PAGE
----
The right-wing opposition of the Democratic Party of Albania (PD) too quickly proclaimed victory at the end of the legislative elections of April 25. Prime Minister Edi Rama, who has led Albania for eight years, is expected to return to a third four-year term.
According to the still provisional results of the electoral commission on April 27 afternoon, his Socialist Party prances widely in the lead with 48.7% of the vote, with more than nine points ahead of its rival, the PD. This should allow him to obtain a majority of 74 seats out of the 140 in parliament, against 59 for the PD.
He does not lose a crumb of his electorate
Even though he had to face protests and was accused of authoritarian drift, the charismatic artist, former mayor of Tirana, who became head of government in 2013, has not lost a crumb of his electorate. In 2017, he had won 48.3% of the vote and 74 seats in parliament.
“It is not surprising, the right-wing opposition has failed to establish itself as a credible alternative, the PD is struggling to turn the page Sali Berisha”, analysis Sébastien Gricourt, director of the Balkans Observatory at the Jean-Jaurès Foundation, referring to the former cardiologist of the communist dictator Enver Hoxha, who was president of Albania before being its prime minister from 2005 to 2013.
And the socialist movement for integration (LSI) of Monika Kryemadhi, the wife of President Ilir Meta, who has become an opponent of Edi Rama, has suffered a severe setback and must be content with 6.8% of the vote. “The president is the symbol of the country’s unity above the parties, he was sanctioned for having supported the opposition”, adds Andi Pinari, historian at the University of Tirana. As for the small parties recently born on the Albanian political scene, they were unable to break through and remained as small groups. “It is undoubtedly also due to the new electoral system which does not favor a wider political spectrum”, deplores the historian.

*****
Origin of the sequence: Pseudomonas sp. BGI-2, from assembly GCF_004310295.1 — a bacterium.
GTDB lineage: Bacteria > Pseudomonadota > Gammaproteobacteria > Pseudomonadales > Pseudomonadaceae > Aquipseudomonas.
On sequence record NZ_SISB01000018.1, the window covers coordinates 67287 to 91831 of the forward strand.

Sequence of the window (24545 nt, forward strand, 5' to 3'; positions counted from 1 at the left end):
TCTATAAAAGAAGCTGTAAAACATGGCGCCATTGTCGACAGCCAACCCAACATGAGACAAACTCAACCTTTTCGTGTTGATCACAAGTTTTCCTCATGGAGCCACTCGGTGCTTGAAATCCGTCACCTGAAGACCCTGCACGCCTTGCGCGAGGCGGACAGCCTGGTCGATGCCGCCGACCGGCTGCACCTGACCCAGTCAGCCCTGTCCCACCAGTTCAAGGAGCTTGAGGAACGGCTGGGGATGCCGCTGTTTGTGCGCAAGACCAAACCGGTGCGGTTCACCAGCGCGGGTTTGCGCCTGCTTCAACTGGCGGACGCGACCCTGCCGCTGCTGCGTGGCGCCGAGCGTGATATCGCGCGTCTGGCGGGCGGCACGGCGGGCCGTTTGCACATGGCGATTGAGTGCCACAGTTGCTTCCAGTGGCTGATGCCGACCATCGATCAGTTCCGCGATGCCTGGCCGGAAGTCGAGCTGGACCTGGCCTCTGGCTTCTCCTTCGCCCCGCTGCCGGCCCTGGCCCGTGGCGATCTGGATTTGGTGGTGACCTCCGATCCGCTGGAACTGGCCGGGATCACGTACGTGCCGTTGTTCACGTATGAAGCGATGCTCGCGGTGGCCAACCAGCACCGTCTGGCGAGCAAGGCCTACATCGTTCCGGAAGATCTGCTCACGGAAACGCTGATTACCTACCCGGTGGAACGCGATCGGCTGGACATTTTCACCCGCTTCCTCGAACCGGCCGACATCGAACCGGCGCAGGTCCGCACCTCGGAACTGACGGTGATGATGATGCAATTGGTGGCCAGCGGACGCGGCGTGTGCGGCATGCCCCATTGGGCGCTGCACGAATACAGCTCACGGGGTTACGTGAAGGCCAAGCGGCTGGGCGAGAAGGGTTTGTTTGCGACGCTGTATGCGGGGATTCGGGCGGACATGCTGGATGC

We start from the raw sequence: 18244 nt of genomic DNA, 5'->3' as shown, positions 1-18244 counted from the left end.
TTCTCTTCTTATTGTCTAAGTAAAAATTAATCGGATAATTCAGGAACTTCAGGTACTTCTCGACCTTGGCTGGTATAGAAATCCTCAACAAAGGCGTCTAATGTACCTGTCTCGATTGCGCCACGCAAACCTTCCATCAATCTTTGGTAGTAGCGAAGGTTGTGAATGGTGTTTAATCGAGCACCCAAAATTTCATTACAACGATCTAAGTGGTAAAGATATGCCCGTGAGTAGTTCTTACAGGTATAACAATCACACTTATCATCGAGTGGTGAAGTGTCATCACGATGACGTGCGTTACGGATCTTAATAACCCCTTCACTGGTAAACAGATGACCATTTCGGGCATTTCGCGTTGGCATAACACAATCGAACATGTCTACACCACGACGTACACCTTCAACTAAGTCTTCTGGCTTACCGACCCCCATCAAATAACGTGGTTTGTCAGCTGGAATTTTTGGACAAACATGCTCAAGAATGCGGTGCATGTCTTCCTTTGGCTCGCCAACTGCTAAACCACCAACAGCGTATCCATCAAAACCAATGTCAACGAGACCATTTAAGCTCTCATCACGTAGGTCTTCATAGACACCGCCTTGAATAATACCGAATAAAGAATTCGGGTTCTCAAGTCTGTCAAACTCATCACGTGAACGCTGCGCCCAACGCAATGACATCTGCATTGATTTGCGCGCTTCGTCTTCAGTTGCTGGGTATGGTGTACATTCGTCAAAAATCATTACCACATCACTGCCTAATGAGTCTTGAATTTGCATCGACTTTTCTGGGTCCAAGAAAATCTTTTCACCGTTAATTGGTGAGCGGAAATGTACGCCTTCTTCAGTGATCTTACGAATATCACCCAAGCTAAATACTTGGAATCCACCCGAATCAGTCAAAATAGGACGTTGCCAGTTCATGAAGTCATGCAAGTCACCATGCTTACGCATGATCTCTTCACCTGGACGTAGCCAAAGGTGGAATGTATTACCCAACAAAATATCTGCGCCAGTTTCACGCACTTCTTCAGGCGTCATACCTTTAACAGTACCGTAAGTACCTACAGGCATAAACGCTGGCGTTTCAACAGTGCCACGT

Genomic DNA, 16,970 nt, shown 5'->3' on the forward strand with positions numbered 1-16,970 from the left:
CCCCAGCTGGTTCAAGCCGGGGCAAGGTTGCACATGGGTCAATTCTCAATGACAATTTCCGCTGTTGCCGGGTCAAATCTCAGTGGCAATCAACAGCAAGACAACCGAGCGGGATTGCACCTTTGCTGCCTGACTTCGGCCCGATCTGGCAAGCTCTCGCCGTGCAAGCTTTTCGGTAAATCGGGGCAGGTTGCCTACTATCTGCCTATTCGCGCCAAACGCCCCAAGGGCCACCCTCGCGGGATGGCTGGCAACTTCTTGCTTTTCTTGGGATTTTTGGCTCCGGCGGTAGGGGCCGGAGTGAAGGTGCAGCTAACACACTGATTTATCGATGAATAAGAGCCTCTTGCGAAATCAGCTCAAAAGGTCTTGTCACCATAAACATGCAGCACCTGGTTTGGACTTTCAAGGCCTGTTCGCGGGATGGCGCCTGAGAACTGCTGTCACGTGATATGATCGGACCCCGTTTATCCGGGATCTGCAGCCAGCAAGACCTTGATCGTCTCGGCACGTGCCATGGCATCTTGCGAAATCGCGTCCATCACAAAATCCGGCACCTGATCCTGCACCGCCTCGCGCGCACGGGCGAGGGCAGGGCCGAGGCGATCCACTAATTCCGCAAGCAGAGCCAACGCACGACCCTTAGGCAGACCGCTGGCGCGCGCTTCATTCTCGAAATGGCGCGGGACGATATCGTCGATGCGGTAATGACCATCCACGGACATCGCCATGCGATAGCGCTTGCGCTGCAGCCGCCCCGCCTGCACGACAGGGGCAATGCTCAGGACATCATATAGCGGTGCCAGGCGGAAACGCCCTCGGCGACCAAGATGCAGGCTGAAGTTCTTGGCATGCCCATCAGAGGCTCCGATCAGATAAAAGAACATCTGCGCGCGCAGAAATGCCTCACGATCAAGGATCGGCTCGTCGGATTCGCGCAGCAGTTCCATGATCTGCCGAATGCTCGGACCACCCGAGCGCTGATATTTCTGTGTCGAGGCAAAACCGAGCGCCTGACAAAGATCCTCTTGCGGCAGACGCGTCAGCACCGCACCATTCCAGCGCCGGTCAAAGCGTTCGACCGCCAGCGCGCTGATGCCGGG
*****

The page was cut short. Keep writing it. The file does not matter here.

Allegations of voice buying
The Organization for Security and Cooperation in Europe (OSCE), which had dispatched 125 observers to this country of less than three million inhabitants, welcomed the holding of a “Lively and inclusive campaign, thanks to a legal framework which has helped to guarantee respect for fundamental freedoms”. However, if according to the organization, the adoption of electronic voting “Helped build confidence in the electoral process”, it expressed concern about allegations of voice-buying practices and the “Considerable advantage” which benefited the ruling party, because politicians campaigned as part of their official duties and because the government launched major infrastructure projects before the elections.
Edi Rama called for time to finish these projects hampered by the pandemic and to continue to rebuild the thousands of homes destroyed by a deadly earthquake at the end of 2019. He also launched a massive vaccination campaign against the Covid-19, which should allow the immunization by the end of May of 500,000 Albanians and the revival of the tourist industry.
Albania on the way to the European Union
If he is about to have free rein again, “It is also because there is a weariness vis-a-vis the political class and because it is finally the only one to have made reforms and to have put Albania on the path of the accession negotiations to the European Union “, emphasizes Sébastien Gricourt.
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In recent years, Albania has notably launched a radical reform of the justice system which has made it possible to oust numerous corrupt judges and prosecutors from the system. “Albania remains the most pro-European country in the Balkans, membership of the European Union is the only way for the country”, ajoute Andi Pinari. ” For us, he justifies, Europe is our sun to warm us in difficult times ”.